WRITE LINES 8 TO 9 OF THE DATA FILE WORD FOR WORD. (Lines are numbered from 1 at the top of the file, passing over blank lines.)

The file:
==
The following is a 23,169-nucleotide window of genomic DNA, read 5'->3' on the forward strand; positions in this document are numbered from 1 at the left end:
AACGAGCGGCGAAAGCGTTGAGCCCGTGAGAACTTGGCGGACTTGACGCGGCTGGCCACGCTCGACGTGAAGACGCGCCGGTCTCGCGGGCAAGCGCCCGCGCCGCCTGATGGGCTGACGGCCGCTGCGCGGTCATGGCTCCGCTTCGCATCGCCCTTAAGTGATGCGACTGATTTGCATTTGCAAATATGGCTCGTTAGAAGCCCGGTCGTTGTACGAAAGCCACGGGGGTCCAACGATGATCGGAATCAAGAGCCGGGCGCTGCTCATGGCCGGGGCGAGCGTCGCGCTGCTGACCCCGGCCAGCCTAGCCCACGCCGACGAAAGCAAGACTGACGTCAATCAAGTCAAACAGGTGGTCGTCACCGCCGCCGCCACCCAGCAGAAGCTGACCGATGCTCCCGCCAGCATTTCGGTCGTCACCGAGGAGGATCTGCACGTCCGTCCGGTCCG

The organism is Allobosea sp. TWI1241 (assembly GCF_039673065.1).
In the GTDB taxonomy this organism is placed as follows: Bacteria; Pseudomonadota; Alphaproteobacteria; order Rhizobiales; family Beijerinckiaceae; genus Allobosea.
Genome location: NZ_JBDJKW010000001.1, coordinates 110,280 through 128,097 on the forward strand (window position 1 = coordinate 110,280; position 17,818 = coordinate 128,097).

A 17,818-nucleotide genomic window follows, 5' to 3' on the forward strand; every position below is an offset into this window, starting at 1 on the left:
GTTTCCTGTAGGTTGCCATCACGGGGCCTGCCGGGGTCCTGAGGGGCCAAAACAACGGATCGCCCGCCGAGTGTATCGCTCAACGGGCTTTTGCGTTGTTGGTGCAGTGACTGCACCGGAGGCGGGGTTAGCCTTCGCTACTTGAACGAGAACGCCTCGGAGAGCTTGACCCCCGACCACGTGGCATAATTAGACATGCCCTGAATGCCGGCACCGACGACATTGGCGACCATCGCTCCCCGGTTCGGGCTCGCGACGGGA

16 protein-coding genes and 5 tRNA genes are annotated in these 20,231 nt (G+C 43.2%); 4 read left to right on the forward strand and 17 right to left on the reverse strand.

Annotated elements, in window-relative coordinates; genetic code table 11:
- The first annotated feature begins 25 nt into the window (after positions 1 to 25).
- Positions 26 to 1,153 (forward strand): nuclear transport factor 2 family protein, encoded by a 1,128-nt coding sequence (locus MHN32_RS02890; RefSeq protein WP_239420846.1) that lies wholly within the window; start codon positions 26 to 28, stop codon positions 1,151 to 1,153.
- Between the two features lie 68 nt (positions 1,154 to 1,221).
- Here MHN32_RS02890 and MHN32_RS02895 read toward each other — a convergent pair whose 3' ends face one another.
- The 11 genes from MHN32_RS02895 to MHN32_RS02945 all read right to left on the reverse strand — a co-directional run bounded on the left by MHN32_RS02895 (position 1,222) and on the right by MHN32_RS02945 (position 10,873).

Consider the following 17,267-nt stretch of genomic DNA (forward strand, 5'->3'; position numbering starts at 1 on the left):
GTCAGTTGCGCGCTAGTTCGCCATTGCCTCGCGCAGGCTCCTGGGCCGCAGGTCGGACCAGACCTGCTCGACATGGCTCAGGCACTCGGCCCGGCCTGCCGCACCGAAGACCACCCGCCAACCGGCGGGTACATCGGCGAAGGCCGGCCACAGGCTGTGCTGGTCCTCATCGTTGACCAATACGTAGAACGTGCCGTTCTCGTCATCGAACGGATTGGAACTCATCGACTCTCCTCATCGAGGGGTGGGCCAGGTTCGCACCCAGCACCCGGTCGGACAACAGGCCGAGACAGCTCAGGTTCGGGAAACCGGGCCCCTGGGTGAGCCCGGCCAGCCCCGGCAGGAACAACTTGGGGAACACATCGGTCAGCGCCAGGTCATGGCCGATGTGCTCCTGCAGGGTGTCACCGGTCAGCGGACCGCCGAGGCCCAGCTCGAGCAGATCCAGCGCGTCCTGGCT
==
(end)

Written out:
16 protein-coding genes and 5 tRNA genes are annotated in these 20,231 nt (G+C 43.2%); 4 read left to right on the forward strand and 17 right to left on the reverse strand.

Annotated elements, in window-relative coordinates; genetic code table 11: